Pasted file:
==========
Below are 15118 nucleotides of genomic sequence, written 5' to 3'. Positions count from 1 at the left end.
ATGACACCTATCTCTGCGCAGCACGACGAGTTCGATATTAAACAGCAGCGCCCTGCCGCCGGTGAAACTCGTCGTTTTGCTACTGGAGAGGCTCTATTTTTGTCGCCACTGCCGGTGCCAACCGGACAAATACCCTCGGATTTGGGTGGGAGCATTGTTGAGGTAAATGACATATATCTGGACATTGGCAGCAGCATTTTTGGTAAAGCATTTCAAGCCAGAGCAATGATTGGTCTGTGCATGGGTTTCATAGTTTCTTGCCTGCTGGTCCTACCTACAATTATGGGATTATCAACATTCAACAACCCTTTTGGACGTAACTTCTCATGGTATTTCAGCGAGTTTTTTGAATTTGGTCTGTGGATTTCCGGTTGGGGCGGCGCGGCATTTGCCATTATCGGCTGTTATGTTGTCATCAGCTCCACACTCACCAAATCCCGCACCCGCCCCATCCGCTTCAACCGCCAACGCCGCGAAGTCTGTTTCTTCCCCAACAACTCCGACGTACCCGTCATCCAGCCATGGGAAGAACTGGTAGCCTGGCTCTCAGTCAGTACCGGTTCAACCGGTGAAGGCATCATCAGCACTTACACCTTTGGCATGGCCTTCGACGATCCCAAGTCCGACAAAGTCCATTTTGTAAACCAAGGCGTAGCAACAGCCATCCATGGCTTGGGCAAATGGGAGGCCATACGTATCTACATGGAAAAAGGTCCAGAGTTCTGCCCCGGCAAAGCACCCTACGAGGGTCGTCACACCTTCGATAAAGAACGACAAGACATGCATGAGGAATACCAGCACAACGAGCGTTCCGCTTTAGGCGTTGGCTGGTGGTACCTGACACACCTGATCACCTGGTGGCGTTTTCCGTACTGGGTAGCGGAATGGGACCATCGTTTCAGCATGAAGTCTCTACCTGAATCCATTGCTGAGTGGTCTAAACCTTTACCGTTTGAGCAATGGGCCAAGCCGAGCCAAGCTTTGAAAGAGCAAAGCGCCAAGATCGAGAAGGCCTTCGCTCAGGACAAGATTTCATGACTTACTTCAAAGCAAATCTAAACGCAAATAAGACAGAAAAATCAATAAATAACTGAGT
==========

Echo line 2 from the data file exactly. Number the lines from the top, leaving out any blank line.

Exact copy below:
ATGACACCTATCTCTGCGCAGCACGACGAGTTCGATATTAAACAGCAGCGCCCTGCCGCCGGTGAAACTCGTCGTTTTGCTACTGGAGAGGCTCTATTTTTGTCGCCACTGCCGGTGCCAACCGGACAAATACCCTCGGATTTGGGTGGGAGCATTGTTGAGGTAAATGACATATATCTGGACATTGGCAGCAGCATTTTTGGTAAAGCATTTCAAGCCAGAGCAATGATTGGTCTGTGCATGGGTTTCATAGTTTCTTGCCTGCTGGTCCTACCTACAATTATGGGATTATCAACATTCAACAACCCTTTTGGACGTAACTTCTCATGGTATTTCAGCGAGTTTTTTGAATTTGGTCTGTGGATTTCCGGTTGGGGCGGCGCGGCATTTGCCATTATCGGCTGTTATGTTGTCATCAGCTCCACACTCACCAAATCCCGCACCCGCCCCATCCGCTTCAACCGCCAACGCCGCGAAGTCTGTTTCTTCCCCAACAACTCCGACGTACCCGTCATCCAGCCATGGGAAGAACTGGTAGCCTGGCTCTCAGTCAGTACCGGTTCAACCGGTGAAGGCATCATCAGCACTTACACCTTTGGCATGGCCTTCGACGATCCCAAGTCCGACAAAGTCCATTTTGTAAACCAAGGCGTAGCAACAGCCATCCATGGCTTGGGCAAATGGGAGGCCATACGTATCTACATGGAAAAAGGTCCAGAGTTCTGCCCCGGCAAAGCACCCTACGAGGGTCGTCACACCTTCGATAAAGAACGACAAGACATGCATGAGGAATACCAGCACAACGAGCGTTCCGCTTTAGGCGTTGGCTGGTGGTACCTGACACACCTGATCACCTGGTGGCGTTTTCCGTACTGGGTAGCGGAATGGGACCATCGTTTCAGCATGAAGTCTCTACCTGAATCCATTGCTGAGTGGTCTAAACCTTTACCGTTTGAGCAATGGGCCAAGCCGAGCCAAGCTTTGAAAGAGCAAAGCGCCAAGATCGAGAAGGCCTTCGCTCAGGACAAGATTTCATGACTTACTTCAAAGCAAATCTAAACGCAAATAAGACAGAAAAATCAATAAATAACTGAGT